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April 9, 2014

Jonathan Tobin: Why Did Kerry Lie About Israeli Blame?

Samuel G. Freedman: A resolution 70 years later for a father's unsettling legacy of ashes from Dachau

Jessica Ivins: A resolution 70 years later for a father's unsettling legacy of ashes from Dachau

Kim Giles: Asking for help is not weakness

Kathy Kristof and Barbara Hoch Marcus: 7 Great Growth Israeli Stocks

Matthew Mientka: How Beans, Peas, And Chickpeas Cleanse Bad Cholesterol and Lowers Risk of Heart Disease

Sabrina Bachai: 5 At-Home Treatments For Headaches

The Kosher Gourmet by Daniel Neman Have yourself a matzo ball: The secrets bubby never told you and recipes she could have never imagined

April 8, 2014

Lori Nawyn: At Your Wit's End and Back: Finding Peace

Susan B. Garland and Rachel L. Sheedy: Strategies Married Couples Can Use to Boost Benefits

David Muhlbaum: Smart Tax Deductions Non-Itemizers Can Claim

Jill Weisenberger, M.S., R.D.N., C.D.E : Before You Lose Your Mental Edge

Dana Dovey: Coffee Drinkers Rejoice! Your Cup Of Joe Can Prevent Death From Liver Disease

Chris Weller: Electric 'Thinking Cap' Puts Your Brain Power Into High Gear

The Kosher Gourmet by Marlene Parrish A gift of hazelnuts keeps giving --- for a variety of nutty recipes: Entree, side, soup, dessert

April 4, 2014

Rabbi David Gutterman: The Word for Nothing Means Everything

Charles Krauthammer: Kerry's folly, Chapter 3

Amy Peterson: A life of love: How to build lasting relationships with your children

John Ericson: Older Women: Save Your Heart, Prevent Stroke Don't Drink Diet

John Ericson: Why 50 million Americans will still have spring allergies after taking meds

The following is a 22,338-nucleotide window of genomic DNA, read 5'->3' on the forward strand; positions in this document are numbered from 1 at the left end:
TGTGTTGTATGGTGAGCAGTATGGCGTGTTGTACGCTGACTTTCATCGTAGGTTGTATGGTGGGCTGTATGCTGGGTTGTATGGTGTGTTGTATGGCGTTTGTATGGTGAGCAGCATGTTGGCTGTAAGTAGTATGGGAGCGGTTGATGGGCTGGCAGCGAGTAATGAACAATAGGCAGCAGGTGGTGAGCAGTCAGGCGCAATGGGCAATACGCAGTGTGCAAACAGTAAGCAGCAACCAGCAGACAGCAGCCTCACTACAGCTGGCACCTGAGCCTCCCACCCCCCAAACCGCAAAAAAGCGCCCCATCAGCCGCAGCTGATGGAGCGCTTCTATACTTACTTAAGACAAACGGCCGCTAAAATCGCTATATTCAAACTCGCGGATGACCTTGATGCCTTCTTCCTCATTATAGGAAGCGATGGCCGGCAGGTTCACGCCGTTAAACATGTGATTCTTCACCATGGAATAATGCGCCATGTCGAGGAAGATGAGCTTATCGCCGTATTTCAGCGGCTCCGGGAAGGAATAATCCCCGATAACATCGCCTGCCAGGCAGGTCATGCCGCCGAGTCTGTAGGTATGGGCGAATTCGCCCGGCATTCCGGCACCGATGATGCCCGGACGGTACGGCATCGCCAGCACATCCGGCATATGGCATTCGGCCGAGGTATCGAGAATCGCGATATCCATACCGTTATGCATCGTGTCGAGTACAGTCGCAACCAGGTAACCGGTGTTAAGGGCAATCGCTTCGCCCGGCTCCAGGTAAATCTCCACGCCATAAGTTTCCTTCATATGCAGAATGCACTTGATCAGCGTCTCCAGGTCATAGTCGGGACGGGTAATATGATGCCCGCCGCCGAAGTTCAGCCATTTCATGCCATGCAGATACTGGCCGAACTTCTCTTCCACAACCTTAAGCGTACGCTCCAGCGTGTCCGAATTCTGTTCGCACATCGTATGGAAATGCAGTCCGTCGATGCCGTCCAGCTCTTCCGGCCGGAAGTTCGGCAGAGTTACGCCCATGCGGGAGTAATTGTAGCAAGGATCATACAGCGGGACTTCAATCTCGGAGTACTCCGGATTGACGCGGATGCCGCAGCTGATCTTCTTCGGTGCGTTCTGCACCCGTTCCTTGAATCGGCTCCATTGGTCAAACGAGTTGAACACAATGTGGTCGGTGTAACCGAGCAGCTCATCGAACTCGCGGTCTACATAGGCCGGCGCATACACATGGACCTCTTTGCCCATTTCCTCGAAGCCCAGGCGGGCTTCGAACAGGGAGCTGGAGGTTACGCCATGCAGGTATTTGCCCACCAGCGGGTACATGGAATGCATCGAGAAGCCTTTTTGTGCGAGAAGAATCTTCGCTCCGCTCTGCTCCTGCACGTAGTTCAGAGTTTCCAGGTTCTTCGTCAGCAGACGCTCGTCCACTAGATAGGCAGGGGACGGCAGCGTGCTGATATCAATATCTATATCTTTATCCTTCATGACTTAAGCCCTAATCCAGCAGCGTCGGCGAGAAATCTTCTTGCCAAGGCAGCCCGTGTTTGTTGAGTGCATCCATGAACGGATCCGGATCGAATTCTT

Cameron Huddleston: Best and Worst Buys of April 2014

Stacy Rapacon: Great Mutual Funds for Young Investors

Sarah Boesveld: Teacher keeps promise to mail thousands of former students letters written by their past selves

The Kosher Gourmet by Sharon Thompson Anyone can make a salad, you say. But can they make a great salad? (SECRETS, TESTED TECHNIQUES + 4 RECIPES, INCLUDING DRESSINGS)

April 2, 2014

Paul Greenberg: Death and joy in the spring

Dan Barry: Should South Carolina Jews be forced to maintain this chimney built by Germans serving the Nazis?

Mayra Bitsko: Save me! An alien took over my child's personality

Frank Clayton: Get happy: 20 scientifically proven happiness activities

Susan Scutti: It's Genetic! Obesity and the 'Carb Breakdown' Gene

Lecia Bushak: Why Hand Sanitizer May Actually Harm Your Health

Stacy Rapacon: Great Funds You Can Own for $500 or Less

Cameron Huddleston: 7 Ways to Save on Home Decor

The Kosher Gourmet by Steve Petusevsky Exploring ingredients as edible-stuffed containers (TWO RECIPES + TIPS & TECHINQUES)

Jewish World Review April 14, 2011 / 10 Nissan, 5771

When Politicians ‘Bicker,’ They're Really Negotiating

By Michael Barone




http://www.JewishWorldReview.com | Washington Post columnist Dana Milbank attracted some attention when he promised not to mention Sarah Palin for a month. He kept his promise. The republic and the Post survived.

I've got a similar proposal for political columnists and reporters. Let's ban the verbs "bicker" and "squabble" — not for a month, but forever.

You've seen those verbs often if you've been reading about the budget struggles between the Republican-controlled House, the Democratic-majority Senate and the strangely detached Obama White House.

The implication is negative. Children bicker. Small-minded people squabble. When you use those verbs to describe the actions or words of John Boehner, Harry Reid and Barack Obama, you are implying that they are arguing about trifles.

But they're not. They were arguing about big things, vast flows of money, public policies with real consequences.